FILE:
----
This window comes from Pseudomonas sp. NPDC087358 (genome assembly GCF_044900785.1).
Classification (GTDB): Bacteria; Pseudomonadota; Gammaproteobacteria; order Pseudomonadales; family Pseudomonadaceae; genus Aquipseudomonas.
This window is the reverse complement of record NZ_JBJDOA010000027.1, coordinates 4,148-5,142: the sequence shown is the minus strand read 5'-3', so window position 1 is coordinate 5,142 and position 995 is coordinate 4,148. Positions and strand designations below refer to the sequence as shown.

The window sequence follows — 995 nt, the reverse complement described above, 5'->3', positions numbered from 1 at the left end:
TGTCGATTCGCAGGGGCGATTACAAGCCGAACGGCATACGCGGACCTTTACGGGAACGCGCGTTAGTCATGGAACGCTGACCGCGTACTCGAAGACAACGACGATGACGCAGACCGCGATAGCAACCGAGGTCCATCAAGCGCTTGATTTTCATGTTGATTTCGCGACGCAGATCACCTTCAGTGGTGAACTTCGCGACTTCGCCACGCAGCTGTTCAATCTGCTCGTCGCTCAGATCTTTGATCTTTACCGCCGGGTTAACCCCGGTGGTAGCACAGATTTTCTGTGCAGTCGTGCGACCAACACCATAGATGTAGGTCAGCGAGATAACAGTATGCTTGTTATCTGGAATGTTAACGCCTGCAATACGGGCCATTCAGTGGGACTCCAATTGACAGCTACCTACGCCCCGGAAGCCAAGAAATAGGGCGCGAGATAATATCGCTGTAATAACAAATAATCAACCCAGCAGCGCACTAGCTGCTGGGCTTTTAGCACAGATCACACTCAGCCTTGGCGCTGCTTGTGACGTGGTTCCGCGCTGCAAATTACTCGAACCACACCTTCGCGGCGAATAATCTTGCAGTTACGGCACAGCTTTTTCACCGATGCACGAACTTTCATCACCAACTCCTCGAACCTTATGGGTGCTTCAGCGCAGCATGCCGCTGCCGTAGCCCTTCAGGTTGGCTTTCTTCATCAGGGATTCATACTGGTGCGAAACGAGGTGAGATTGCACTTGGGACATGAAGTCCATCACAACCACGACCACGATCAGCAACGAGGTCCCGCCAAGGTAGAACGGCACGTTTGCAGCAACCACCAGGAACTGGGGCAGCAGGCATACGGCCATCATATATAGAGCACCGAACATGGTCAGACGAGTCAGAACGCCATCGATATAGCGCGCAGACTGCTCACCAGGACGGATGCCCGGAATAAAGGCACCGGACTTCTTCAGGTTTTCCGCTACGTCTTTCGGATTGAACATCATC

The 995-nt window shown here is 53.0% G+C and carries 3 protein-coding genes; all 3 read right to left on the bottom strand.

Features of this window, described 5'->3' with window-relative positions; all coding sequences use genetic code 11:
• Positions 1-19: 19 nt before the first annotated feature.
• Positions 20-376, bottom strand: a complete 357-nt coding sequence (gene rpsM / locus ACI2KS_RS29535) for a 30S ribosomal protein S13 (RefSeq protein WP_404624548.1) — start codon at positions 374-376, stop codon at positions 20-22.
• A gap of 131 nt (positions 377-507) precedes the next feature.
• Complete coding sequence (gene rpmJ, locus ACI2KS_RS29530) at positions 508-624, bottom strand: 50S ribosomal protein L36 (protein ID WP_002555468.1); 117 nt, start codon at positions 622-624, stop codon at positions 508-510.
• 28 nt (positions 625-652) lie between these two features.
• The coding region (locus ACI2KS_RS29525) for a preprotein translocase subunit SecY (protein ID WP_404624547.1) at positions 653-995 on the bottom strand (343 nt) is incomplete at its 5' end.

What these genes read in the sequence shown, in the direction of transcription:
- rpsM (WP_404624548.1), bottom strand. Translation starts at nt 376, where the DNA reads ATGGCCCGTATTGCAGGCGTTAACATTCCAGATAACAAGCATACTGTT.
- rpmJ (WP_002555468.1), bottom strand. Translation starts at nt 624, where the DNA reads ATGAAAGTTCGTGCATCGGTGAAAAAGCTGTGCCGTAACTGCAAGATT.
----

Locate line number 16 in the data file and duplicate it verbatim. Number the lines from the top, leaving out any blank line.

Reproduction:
- rpmJ (WP_002555468.1), bottom strand. Translation starts at nt 624, where the DNA reads ATGAAAGTTCGTGCATCGGTGAAAAAGCTGTGCCGTAACTGCAAGATT.